Multifactor authentication works. In some ways, it works too well. As cybersecurity continues to be top of mind for most state and local governments, the call for wider adoption of multifactor authentication protocols is growing louder.
The National Institute of Standards and Technology (NIST) recently introduced six pilots to bring multifactor authentication to state and local online services, reports MeriTalk. The city of New Orleans has also recently adopted multifactor authentication for its agencies, reports Statescoop.
“We live in a more in-demand society, where people have a stroke of genius any time of day, any time of night,” said Freud Alexandre, the city’s enterprise architect and security manager. “Now we have the ability for them to log in from anywhere, and as long as we know that they’re using that second factor, whether it be a device we already know that’s been fingerprinted or they use the soft token, they’ll have the ability to sign in and perform some of the tasks or duties they need to perform. So for us, it’s an extension of our environment anywhere in the world.”
But the trade-off for increased security from multifactor authentication can be reduced productivity and ease-of-use. It’s a delicate balance because most states and localities strive to be both secure and convenient, so the debate rages on.
Balancing Multifactor Authentication Benefits and Challenges
While security advocates are staunch defenders of using multifactor authentication, users can sometimes rebel against it as an obstacle to getting work done.
A recent survey by security vendor IS Decisions found that 47 percent of companies that use multifactor authentication say it negatively impacts productivity, reports Dark Reading. Furthermore, 18 percent say they rejected multifactor authentication because it took too much time.
While this data is drawn from the private sector, it has relevance to the public sector too, because more internal and external government technology users are demanding technology that’s as fast and convenient as their private-sector counterparts.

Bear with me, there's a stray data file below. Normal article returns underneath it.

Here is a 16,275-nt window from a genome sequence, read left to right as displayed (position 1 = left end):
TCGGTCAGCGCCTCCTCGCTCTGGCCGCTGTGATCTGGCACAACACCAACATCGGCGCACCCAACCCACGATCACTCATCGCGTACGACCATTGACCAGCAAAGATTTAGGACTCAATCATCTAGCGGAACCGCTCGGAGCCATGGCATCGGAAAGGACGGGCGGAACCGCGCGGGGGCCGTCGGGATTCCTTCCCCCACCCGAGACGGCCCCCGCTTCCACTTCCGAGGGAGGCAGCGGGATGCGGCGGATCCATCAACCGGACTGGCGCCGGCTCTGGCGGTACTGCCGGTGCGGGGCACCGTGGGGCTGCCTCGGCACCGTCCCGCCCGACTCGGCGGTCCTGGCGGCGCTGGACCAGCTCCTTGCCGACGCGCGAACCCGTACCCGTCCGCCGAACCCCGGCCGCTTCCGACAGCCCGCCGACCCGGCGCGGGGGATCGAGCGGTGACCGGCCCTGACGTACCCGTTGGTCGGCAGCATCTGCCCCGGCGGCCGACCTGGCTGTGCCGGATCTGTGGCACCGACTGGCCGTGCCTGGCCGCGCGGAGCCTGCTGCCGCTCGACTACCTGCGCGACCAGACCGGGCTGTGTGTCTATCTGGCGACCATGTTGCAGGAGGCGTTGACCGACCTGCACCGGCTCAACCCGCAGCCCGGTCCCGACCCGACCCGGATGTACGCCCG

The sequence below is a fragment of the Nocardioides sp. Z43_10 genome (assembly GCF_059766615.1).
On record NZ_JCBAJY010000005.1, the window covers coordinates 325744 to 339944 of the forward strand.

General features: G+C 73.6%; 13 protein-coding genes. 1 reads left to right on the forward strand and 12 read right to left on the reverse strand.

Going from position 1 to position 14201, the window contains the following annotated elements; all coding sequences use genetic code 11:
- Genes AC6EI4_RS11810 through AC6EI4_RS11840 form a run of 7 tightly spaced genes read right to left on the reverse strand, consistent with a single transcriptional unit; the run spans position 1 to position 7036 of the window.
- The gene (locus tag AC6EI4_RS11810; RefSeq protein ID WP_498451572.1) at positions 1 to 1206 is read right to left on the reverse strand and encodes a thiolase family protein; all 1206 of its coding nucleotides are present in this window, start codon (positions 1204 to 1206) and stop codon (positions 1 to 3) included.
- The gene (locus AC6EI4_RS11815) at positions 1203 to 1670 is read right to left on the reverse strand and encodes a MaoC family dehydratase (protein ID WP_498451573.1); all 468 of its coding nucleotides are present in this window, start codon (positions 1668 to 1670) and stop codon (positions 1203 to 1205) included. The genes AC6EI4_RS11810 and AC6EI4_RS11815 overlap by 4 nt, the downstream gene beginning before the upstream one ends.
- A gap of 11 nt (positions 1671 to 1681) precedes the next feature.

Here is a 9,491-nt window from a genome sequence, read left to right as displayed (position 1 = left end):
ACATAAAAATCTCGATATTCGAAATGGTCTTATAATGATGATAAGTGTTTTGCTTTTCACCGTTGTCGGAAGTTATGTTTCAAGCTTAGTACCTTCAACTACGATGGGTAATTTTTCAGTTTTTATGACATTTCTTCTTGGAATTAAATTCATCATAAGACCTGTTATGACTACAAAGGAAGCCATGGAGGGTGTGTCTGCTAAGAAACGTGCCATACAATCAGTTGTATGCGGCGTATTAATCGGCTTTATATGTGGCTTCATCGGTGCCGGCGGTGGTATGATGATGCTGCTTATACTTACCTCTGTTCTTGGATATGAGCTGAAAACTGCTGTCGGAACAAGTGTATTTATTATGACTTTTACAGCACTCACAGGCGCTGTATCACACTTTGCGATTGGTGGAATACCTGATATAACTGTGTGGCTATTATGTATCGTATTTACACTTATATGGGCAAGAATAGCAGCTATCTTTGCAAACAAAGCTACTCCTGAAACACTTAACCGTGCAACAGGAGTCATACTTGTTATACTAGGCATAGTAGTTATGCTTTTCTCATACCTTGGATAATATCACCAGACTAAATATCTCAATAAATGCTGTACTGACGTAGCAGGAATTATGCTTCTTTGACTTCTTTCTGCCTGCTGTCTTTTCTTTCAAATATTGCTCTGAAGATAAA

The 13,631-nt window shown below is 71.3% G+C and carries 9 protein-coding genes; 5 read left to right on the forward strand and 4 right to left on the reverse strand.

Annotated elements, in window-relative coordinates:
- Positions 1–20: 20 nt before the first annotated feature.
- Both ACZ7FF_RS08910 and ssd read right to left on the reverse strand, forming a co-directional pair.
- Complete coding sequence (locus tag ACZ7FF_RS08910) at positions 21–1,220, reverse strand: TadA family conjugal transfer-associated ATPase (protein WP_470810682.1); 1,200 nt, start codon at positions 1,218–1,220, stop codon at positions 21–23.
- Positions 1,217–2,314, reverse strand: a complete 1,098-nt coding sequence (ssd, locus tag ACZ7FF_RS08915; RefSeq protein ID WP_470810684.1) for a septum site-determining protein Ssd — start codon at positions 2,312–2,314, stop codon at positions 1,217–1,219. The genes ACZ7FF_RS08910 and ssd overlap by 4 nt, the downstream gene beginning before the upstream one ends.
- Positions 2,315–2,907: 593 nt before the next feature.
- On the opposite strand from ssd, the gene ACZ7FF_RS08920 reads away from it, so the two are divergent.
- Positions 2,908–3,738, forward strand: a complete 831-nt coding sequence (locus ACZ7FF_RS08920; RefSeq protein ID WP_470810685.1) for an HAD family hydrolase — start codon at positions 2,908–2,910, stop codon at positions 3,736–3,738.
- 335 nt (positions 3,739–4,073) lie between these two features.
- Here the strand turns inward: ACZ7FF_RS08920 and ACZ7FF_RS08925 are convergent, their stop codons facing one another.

In areas where there’s overlap between the public and private sectors, multifactor authentication has been a point of contention. For example, in New York, Gov. Andrew Cuomo is rolling out new state-mandated cybersecurity measures for banks and insurance companies, reports SC Magazine. But multifactor authentication, which was advocated and pushed for, didn’t make it into the final guidelines.
"While we applaud the positive elements of the proposal, we believe it was a mistake to abandon the requirement for multifactor authentication for consumer banking that [New York state's first Superintendent of Financial Services] Benjamin Lawsky had previously called for," said John Gunn, vice president of communications at VASCO Data Security.
There are ways to mitigate the inconvenience that multifactor authentication brings. For example, in a July StateTech story, Joel Snyder advises organizations to implement single sign-on before multifactor authentication.
“There is no question that multifactor authentication is more cumbersome than a simple username and password; however, advances in single sign-on technology have reduced the number of times that users need to log on. Cut the number of logins down each day, and people won’t mind so much if their first one takes longer or is a little harder,” wrote Snyder.